Detroit not alone under mountain of long-term debt
From Baltimore to Los Angeles, and many points in between, municipalities are increasingly confronted with how to pay for these massive promises. The Pew Center for the States, in Washington, estimated statesâ€™ public pension plans across the U.S. were underfunded by a whopping $1.4 trillion in 2010.
For years, watchdog groups and public-sector analysts have warned of the threat posed by unfunded liabilities. Much like the legacy pension costs that weighed on Detroitâ€™s automakers before the Chrysler and General Motors restructurings of 2009, the worry is that revenues canâ€™t keep up with growing debt and that rosy predictions for market returns downplay the actual financial risk....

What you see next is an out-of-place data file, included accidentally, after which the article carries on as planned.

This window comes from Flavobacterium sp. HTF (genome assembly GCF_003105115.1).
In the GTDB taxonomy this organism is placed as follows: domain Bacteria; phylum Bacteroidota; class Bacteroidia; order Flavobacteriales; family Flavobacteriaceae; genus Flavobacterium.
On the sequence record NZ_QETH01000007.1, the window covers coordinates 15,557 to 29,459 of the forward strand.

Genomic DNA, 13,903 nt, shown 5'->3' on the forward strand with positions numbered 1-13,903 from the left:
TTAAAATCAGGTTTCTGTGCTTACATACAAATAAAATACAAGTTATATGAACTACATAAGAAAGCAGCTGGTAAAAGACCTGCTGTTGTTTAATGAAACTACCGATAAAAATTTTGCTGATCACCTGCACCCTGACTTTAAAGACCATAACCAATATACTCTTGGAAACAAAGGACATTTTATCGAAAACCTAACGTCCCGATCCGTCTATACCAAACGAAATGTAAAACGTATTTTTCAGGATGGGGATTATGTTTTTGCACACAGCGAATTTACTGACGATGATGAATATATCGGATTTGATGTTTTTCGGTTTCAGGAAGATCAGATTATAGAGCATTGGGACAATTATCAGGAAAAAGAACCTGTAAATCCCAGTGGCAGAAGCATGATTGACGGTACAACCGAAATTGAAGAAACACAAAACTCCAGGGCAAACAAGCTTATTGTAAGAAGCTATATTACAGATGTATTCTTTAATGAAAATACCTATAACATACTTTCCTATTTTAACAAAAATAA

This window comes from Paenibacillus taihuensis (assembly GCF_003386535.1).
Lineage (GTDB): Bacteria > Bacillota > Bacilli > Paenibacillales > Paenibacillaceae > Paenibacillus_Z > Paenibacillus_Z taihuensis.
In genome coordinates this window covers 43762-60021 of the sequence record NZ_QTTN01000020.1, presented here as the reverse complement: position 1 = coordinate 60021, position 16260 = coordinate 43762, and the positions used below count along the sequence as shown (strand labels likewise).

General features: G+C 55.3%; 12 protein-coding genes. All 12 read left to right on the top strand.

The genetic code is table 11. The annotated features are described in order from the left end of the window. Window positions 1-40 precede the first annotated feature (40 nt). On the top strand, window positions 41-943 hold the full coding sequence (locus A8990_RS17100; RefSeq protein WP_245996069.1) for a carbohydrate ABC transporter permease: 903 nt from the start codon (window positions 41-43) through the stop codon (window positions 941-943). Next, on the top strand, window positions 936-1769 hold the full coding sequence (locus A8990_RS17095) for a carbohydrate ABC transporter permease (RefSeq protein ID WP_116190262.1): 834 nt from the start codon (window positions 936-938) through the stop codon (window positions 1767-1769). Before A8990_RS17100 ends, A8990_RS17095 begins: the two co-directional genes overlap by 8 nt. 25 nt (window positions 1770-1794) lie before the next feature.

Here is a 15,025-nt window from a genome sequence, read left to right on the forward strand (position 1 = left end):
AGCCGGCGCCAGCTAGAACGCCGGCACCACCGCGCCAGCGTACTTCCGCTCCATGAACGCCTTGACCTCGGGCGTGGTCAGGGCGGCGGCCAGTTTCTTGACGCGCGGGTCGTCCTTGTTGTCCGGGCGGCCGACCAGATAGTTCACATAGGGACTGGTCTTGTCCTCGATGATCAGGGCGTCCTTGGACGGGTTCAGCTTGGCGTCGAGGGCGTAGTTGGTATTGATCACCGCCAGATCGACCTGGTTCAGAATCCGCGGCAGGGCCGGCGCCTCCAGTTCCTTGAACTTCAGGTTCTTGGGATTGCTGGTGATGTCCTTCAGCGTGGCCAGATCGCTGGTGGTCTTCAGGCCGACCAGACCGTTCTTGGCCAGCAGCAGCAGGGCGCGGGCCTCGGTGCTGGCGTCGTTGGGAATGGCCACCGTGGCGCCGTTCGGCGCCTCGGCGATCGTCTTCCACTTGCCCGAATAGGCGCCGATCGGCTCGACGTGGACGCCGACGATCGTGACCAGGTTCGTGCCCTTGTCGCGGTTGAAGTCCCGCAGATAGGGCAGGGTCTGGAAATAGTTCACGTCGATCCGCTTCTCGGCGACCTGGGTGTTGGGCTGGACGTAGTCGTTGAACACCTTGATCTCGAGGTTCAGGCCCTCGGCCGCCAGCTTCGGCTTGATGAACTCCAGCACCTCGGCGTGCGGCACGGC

Wheton, I guess we better start taxing the wealthy more! They've been getting a free ride for 30 or 40 years--or more! "The wealthiest Americans are paying some of the lowest tax rates since World War II." q.v., Is Our Tax System Fair? Survey Says: No.
But, this article just makes me laugh! I just have to mention it, since it such a great source of pride! Nebraska has more municipal going bankrupt than anywhere else in the nation! This just wants me to bust my buttons! Really though this isn't towns as such but or such, but are sanitary sewage district bonds? I have some also great bridges in NYC, I can sell you also.